Singapore Airlines Offers $10,000 Compensation to Passengers Injured by Turbulence

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Singapore Airlines (SIA) announced on Tuesday that it has offered $10,000 in compensation to passengers who suffered minor injuries during a flight that encountered extreme turbulence last month. The airline will also negotiate higher payouts with those more seriously injured.

The incident occurred on flight SQ321 from London to Singapore, resulting in the death of a 73-year-old British man and serious injuries to several other passengers and crew, including skull, brain, and spine injuries. The Boeing 777-300ER, carrying 211 passengers and 18 crew, was diverted to Bangkok, where the injured were taken to hospitals.

In a statement, SIA confirmed it had sent emails offering $10,000 in compensation to those with minor injuries. For passengers with serious injuries, the airline has invited them to discuss tailored compensation offers once they are ready. Passengers requiring long-term medical care will receive an advance payment of $25,000 to cover immediate needs, which will be part of the final compensation.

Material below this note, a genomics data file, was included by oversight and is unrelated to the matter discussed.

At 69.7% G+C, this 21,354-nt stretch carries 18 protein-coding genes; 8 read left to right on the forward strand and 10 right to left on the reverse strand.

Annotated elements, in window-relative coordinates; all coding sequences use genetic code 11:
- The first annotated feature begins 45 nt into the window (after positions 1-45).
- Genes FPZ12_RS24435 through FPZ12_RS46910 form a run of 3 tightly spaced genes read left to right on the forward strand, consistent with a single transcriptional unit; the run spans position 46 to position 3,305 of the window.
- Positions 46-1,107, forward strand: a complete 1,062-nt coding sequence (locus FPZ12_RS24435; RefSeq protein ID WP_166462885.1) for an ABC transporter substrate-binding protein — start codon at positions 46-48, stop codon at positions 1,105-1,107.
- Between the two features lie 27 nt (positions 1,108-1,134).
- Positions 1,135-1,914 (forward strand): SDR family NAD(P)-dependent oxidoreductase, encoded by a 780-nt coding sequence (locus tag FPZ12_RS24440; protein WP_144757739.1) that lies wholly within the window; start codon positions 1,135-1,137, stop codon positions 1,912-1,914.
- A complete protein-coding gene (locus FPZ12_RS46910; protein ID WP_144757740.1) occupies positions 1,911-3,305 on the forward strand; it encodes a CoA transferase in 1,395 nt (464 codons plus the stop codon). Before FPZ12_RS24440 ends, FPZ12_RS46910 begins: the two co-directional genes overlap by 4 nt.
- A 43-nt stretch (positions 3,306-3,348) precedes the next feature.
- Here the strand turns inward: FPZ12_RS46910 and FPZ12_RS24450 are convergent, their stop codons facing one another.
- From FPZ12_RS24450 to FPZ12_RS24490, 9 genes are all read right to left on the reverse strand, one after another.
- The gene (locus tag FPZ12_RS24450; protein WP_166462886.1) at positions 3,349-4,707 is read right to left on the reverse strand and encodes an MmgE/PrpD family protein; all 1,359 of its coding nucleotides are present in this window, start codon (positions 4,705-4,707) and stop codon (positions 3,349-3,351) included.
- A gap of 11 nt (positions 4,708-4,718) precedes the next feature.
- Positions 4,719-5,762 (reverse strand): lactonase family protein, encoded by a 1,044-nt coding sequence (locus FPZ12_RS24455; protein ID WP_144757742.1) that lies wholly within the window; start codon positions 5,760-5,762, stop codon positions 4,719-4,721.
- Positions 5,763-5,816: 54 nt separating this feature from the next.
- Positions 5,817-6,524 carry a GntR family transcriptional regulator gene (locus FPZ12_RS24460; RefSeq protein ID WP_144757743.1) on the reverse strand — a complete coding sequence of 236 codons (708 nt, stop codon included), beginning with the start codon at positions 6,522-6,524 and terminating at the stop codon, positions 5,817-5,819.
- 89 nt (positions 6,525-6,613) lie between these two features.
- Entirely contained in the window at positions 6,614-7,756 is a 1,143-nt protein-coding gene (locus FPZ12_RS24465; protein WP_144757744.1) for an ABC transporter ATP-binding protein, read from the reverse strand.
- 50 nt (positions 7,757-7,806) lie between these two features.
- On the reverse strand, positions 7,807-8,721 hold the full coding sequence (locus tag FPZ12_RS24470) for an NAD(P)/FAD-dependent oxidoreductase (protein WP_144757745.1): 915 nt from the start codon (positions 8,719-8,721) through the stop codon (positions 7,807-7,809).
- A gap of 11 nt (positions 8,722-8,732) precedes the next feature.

SIA also announced it will refund the airfares of all passengers on the flight, including those uninjured, and provide delay compensation in line with European Union and United Kingdom regulations. As of Tuesday afternoon, 11 passengers were still receiving treatment in Bangkok hospitals, according to an SIA spokesperson.

Under the Montreal Convention, airlines are liable for damages related to passenger injury or death on board an airplane. Compensation amounts will be determined based on the severity of injuries and medical reports from respective institutions.

SIA had previously provided Sg$1,000 ($740) to each passenger departing Bangkok to cover immediate expenses and has covered the medical expenses of injured passengers. The airline also arranged for family members to travel to Bangkok upon request.

The turbulence, which caused a sudden 54-meter (177-foot) altitude drop, violently threw unbelted passengers inside the cabin. The incident, attributed to a “rapid change” in gravitational force while passing over southern Myanmar, is under investigation by a team including experts from the TSIB, the US National Transportation Safety Board, the US Federal Aviation Administration, and Boeing.

SIA reiterated its commitment to supporting the affected passengers of flight SQ321.

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